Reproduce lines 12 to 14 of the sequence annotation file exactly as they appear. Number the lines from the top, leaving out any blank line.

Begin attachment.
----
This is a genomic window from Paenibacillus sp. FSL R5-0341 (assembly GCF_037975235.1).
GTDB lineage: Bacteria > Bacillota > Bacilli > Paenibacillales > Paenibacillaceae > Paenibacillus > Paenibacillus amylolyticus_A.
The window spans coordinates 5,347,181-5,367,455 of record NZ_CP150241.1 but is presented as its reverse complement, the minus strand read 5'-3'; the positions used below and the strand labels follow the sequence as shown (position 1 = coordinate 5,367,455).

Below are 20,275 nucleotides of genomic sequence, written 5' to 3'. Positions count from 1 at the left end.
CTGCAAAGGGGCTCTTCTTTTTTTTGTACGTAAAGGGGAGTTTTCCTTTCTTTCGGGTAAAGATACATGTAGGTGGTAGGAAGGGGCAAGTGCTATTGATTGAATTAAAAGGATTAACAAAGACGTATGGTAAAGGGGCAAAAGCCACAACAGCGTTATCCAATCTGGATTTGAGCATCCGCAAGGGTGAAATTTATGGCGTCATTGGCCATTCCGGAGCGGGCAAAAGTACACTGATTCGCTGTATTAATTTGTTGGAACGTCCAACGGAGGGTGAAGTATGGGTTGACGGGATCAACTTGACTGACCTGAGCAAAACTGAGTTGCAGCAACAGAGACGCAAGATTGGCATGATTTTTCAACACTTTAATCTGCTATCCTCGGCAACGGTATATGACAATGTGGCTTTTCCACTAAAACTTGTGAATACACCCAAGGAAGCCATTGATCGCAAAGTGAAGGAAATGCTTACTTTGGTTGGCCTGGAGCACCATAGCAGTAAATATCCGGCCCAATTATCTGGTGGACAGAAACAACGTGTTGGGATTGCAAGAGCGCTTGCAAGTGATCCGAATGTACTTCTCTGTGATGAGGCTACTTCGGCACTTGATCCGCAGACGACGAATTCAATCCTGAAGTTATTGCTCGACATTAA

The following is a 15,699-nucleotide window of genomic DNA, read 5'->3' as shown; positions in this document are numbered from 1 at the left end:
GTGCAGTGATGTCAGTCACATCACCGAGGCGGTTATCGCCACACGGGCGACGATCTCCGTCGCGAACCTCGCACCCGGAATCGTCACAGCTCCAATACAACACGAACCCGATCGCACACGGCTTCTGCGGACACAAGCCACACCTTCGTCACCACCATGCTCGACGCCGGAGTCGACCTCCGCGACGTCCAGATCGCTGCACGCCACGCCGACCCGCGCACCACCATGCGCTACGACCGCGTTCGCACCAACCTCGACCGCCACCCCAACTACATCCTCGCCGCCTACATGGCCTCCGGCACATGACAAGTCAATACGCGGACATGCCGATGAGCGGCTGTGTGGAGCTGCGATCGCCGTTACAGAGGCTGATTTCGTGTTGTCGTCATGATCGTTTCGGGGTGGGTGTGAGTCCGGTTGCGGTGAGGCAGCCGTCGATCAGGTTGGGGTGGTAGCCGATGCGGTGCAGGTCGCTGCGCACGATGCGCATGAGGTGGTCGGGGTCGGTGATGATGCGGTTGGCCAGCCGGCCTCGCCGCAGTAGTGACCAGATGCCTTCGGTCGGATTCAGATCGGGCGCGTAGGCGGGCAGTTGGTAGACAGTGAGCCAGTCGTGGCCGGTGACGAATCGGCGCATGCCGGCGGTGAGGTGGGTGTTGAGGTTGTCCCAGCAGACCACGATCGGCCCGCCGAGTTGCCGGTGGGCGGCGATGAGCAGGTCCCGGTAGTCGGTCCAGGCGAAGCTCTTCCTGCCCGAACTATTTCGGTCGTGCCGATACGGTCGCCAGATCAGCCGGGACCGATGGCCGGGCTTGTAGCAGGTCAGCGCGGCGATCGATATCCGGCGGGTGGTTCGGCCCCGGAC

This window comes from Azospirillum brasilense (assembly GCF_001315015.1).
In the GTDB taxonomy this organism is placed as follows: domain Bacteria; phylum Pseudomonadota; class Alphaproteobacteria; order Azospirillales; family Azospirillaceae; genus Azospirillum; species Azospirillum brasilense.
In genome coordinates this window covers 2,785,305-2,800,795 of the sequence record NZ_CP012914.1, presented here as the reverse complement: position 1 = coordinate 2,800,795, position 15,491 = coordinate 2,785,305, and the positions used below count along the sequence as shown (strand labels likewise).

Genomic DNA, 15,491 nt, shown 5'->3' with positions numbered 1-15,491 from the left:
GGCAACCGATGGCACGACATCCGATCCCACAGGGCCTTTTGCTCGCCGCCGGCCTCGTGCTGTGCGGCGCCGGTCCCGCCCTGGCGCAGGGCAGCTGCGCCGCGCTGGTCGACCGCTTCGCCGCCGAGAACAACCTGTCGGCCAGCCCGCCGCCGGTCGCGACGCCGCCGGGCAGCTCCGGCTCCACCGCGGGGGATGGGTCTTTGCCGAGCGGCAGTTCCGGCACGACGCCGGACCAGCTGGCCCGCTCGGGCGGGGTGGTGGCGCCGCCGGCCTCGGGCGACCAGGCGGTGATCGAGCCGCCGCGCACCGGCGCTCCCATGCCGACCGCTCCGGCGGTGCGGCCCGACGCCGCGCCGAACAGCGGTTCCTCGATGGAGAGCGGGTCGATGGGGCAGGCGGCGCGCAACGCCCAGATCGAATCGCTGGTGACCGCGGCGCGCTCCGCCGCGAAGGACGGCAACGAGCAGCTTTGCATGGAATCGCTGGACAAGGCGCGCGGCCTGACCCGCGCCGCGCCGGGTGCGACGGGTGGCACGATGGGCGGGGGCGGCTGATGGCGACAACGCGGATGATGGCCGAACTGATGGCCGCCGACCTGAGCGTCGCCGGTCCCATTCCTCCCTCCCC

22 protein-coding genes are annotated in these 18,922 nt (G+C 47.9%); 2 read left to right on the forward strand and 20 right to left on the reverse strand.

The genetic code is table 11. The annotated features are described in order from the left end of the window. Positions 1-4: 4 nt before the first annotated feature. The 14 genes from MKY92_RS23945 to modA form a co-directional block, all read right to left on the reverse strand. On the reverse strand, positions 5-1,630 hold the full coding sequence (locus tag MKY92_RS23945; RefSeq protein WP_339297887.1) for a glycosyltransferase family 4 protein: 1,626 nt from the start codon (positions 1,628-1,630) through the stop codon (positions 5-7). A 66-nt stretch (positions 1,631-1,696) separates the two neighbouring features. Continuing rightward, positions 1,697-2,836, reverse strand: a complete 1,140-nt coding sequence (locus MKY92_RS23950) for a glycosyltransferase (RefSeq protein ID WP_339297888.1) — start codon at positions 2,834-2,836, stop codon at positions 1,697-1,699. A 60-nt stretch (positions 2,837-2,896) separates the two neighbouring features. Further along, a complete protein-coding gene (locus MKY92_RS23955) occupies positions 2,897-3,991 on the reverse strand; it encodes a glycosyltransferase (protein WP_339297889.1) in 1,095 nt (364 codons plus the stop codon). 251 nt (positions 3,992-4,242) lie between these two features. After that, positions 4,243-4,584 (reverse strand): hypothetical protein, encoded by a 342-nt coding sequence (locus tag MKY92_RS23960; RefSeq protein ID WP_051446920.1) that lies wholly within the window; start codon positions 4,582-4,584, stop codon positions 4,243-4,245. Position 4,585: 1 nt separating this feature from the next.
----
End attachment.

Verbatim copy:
GGCAACCGATGGCACGACATCCGATCCCACAGGGCCTTTTGCTCGCCGCCGGCCTCGTGCTGTGCGGCGCCGGTCCCGCCCTGGCGCAGGGCAGCTGCGCCGCGCTGGTCGACCGCTTCGCCGCCGAGAACAACCTGTCGGCCAGCCCGCCGCCGGTCGCGACGCCGCCGGGCAGCTCCGGCTCCACCGCGGGGGATGGGTCTTTGCCGAGCGGCAGTTCCGGCACGACGCCGGACCAGCTGGCCCGCTCGGGCGGGGTGGTGGCGCCGCCGGCCTCGGGCGACCAGGCGGTGATCGAGCCGCCGCGCACCGGCGCTCCCATGCCGACCGCTCCGGCGGTGCGGCCCGACGCCGCGCCGAACAGCGGTTCCTCGATGGAGAGCGGGTCGATGGGGCAGGCGGCGCGCAACGCCCAGATCGAATCGCTGGTGACCGCGGCGCGCTCCGCCGCGAAGGACGGCAACGAGCAGCTTTGCATGGAATCGCTGGACAAGGCGCGCGGCCTGACCCGCGCCGCGCCGGGTGCGACGGGTGGCACGATGGGCGGGGGCGGCTGATGGCGACAACGCGGATGATGGCCGAACTGATGGCCGCCGACCTGAGCGTCGCCGGTCCCATTCCTCCCTCCCC

22 protein-coding genes are annotated in these 18,922 nt (G+C 47.9%); 2 read left to right on the forward strand and 20 right to left on the reverse strand.

The genetic code is table 11. The annotated features are described in order from the left end of the window. Positions 1-4: 4 nt before the first annotated feature. The 14 genes from MKY92_RS23945 to modA form a co-directional block, all read right to left on the reverse strand. On the reverse strand, positions 5-1,630 hold the full coding sequence (locus tag MKY92_RS23945; RefSeq protein WP_339297887.1) for a glycosyltransferase family 4 protein: 1,626 nt from the start codon (positions 1,628-1,630) through the stop codon (positions 5-7). A 66-nt stretch (positions 1,631-1,696) separates the two neighbouring features. Continuing rightward, positions 1,697-2,836, reverse strand: a complete 1,140-nt coding sequence (locus MKY92_RS23950) for a glycosyltransferase (RefSeq protein ID WP_339297888.1) — start codon at positions 2,834-2,836, stop codon at positions 1,697-1,699. A 60-nt stretch (positions 2,837-2,896) separates the two neighbouring features. Further along, a complete protein-coding gene (locus MKY92_RS23955) occupies positions 2,897-3,991 on the reverse strand; it encodes a glycosyltransferase (protein WP_339297889.1) in 1,095 nt (364 codons plus the stop codon). 251 nt (positions 3,992-4,242) lie between these two features. After that, positions 4,243-4,584 (reverse strand): hypothetical protein, encoded by a 342-nt coding sequence (locus tag MKY92_RS23960; RefSeq protein ID WP_051446920.1) that lies wholly within the window; start codon positions 4,582-4,584, stop codon positions 4,243-4,245. Position 4,585: 1 nt separating this feature from the next.